Patients who already have diabetes may find that curcumin supplements ease the mental and physical dysfunctions, such as difficulty focusing, caused by the disease. A recent study at Harvard University found that curcumin restored areas of the brain stem damaged by the disease in diabetic lab animals.
Curcumin and Heart Health
As I mentioned earlier, curcumin can manage inflammation. That’s important to anyone interested in maintaining a healthy heart because inflammation is a key factor in heart disease and a long list of other ailments.
Recent research shows that curcumin’s heart-health benefits extend beyond reducing inflammation. One recent animal study, for example, found that curcumin protected heart functions and strengthened the body’s own internal repair system following a heart attack.
Blood lipids (fats)
Curcumin can reduce triglycerides and cholesterol, further benefiting the heart and circulatory system.
Curcumin and Alzheimer’s
I would love to be able to say that curcumin can have a positive effect on this dreaded, memory-robbing condition, and maybe in a few years that will be true.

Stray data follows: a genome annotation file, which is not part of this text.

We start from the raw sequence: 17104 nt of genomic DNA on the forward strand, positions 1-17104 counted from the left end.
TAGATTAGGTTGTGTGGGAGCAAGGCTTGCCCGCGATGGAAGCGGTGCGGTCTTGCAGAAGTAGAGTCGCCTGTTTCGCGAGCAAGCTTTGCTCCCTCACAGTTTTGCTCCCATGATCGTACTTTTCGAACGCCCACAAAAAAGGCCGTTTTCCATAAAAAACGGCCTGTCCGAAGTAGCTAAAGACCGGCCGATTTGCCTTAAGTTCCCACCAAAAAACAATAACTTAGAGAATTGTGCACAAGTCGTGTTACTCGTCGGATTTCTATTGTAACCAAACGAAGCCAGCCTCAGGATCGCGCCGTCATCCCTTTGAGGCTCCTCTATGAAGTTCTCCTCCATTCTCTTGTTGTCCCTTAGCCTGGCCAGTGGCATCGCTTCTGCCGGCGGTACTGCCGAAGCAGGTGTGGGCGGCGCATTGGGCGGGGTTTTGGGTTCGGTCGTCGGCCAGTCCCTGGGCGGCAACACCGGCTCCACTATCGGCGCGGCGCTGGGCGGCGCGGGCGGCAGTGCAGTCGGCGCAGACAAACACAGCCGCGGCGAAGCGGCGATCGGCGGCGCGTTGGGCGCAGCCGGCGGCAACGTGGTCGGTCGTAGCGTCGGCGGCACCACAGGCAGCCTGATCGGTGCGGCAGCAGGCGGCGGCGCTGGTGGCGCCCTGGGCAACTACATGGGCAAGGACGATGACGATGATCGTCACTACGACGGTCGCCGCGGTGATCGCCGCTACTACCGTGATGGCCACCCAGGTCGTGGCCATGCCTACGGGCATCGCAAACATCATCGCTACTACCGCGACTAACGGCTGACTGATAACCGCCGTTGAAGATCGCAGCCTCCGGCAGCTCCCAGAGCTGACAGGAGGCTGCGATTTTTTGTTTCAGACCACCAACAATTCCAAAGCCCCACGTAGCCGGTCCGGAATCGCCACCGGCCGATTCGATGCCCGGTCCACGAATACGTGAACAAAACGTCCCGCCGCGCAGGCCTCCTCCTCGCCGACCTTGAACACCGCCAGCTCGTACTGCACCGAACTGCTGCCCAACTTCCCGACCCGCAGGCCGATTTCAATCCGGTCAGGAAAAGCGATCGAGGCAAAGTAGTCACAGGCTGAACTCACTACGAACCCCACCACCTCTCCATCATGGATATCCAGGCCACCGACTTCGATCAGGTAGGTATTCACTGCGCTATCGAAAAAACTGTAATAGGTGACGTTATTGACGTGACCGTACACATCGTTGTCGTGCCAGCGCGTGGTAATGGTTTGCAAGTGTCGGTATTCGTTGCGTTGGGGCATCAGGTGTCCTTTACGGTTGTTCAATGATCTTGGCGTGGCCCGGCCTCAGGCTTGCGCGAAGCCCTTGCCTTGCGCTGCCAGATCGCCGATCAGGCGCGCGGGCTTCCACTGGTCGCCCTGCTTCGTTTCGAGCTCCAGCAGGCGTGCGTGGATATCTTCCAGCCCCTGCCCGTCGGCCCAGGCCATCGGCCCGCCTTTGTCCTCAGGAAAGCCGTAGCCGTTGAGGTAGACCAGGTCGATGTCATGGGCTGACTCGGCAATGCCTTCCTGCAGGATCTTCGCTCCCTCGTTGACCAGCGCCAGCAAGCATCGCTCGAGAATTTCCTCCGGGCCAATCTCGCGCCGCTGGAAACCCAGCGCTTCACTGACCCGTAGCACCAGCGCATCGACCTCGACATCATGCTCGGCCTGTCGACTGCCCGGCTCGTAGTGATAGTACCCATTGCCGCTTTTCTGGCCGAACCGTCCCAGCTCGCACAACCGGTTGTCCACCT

Scientists are demonstrating curcumin’s ability to enhance memory and reduce other age-related brain malfunctions in lab animals. The research is preliminary, and we need human clinical trials to verify these results.
Promising future research
Curcumin is shaping up as a rising star in the field of neurological diseases. As a result, I would encourage anyone who is concerned about memory loss to give curcumin a try.
Curcumin and Obesity
With no sign that the obesity epidemic is losing steam, scientists all over the world are searching for the magic bullet to help desperate dieters lose weight.
While there’s no substitute for a nutritious, whole-foods diet and regular, moderate exercise, several recent studies show that curcumin supplements can help suppress the development of fatty tissue.